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Endothelial Dysfunction, Biomarkers, and Lung Function -Ancillary to MESA (MESA-LUNG)

The recruitment status of this study is unknown. The completion date has passed and the status has not been verified in more than two years.
Verified January 2012 by Columbia University.
Recruitment status was:  Active, not recruiting
Sponsor:
ClinicalTrials.gov Identifier:
NCT00843271
First Posted: February 13, 2009
Last Update Posted: January 16, 2012
The safety and scientific validity of this study is the responsibility of the study sponsor and investigators. Listing a study does not mean it has been evaluated by the U.S. Federal Government. Read our disclaimer for details.
Collaborator:
National Heart, Lung, and Blood Institute (NHLBI)
Information provided by (Responsible Party):
Columbia University
February 12, 2009
February 13, 2009
January 16, 2012
October 2004
November 2012   (Final data collection date for primary outcome measure)
Lung Function [ Time Frame: 2004-2011 ]
Same as current
Complete list of historical versions of study NCT00843271 on ClinicalTrials.gov Archive Site
Lung Density [ Time Frame: 2000-2011 ]
Same as current
Not Provided
Not Provided
 
Endothelial Dysfunction, Biomarkers, and Lung Function -Ancillary to MESA
Endothelial Dysfunction, Biomarkers, and Lung Function (MESA LUNG)
The purpose of MESA-Lung is to assess the role of endothelial dysfunction and genetic susceptibility in subclinical COPD.

Chronic obstructive pulmonary disease (COPD) is currently the fourth leading cause of death in the United States, and morbidity and mortality from COPD continue to rise. Despite the magnitude of the problem, therapeutic options are limited - particularly in comparison to cardiovascular disease. Smoking cessation is essential to the treatment and prevention of COPD. However, although smoking is the principal cause of COPD, only a minority of smokers develops symptomatic COPD and many former smokers develop COPD years to decades after they have stopped smoking. The only other medical intervention proven to reduce mortality from COPD is supplemental oxygen therapy. There is therefore an urgent need for newer understandings of the pathophysiology of COPD that might lead to the development of better therapies for COPD.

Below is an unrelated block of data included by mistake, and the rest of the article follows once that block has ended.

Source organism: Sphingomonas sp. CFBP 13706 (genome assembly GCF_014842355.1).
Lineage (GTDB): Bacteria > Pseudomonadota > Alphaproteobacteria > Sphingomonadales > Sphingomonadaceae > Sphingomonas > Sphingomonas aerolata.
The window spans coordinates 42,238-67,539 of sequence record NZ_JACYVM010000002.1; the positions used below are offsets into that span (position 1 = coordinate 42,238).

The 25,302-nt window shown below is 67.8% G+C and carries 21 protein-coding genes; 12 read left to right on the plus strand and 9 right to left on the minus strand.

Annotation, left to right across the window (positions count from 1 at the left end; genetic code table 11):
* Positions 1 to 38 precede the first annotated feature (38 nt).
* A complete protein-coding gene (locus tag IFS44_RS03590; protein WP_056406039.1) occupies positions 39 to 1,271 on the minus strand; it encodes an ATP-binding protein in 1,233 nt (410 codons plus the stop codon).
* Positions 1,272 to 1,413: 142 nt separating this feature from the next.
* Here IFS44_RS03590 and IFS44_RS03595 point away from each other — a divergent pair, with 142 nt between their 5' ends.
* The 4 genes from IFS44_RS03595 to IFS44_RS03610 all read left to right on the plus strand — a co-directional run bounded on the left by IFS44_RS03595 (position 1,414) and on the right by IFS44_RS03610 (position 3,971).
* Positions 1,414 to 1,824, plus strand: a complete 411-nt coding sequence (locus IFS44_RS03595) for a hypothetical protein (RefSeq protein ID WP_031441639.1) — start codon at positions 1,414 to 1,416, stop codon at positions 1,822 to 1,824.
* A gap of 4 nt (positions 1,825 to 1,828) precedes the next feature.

MESA-Lung is ancillary of the ongoing Multi-Ethnic Study of Atherosclerosis (MESA). MESA-lung will utilize the various existing measures of endothelial function that have been already been collected in MESA (flow-mediated dilatation [FMD] and related biomarkers and gene polymorphisms) to test the hypotheses that the endothelial dysfunction occurs in the clinical COPD.

Observational
Observational Model: Cohort
Time Perspective: Prospective
Not Provided
Not Provided
Non-Probability Sample
MESA cohort
  • Chronic Obstructive Pulmonary Disease (COPD)
  • Emphysema
  • Endothelial Dysfunction
Not Provided
MESA Lung
MESA-Lung is an ancillary study of the Multi-Ethnic Study of Atherosclerosis (MESA). MESA, established in 1999, is well characterized, multi-ethnic (white, Black, Hispanic and Chinese), and multi-center (Columbia, Johns Hopkins, Northwestern, UCLA, Minnesota,and Wake Forest) prospective cohort study. MESA-Lung included a 60% random sample of the MESA cohort at the six Field Centers in Exam 3 and Exam 4, stratified on race/ethnicity.

*   Includes publications given by the data provider as well as publications identified by ClinicalTrials.gov Identifier (NCT Number) in Medline.
 
Unknown status
4359
November 2012
November 2012   (Final data collection date for primary outcome measure)

Inclusion Criteria:

  • A random sample of MESA participants active at Exam 3 and/or 4.

Exclusion Criteria:

  • MESA participants without MESA Exam 3 or 4 measurements.
  • MESA participants without FMD measurements in Exam 1.
  • MESA participants who have not consented to genetic testing.
Sexes Eligible for Study: All
45 Years to 84 Years   (Adult, Senior)
No
Contact information is only displayed when the study is recruiting subjects
Not Provided
 
 
NCT00843271
AAAA7791
R01HL077612 ( U.S. NIH Grant/Contract )
Yes
Not Provided
Not Provided
Columbia University
Columbia University
National Heart, Lung, and Blood Institute (NHLBI)
Principal Investigator: R. Graham Barr, M.D., Dr.PH. Columbia University
Columbia University
January 2012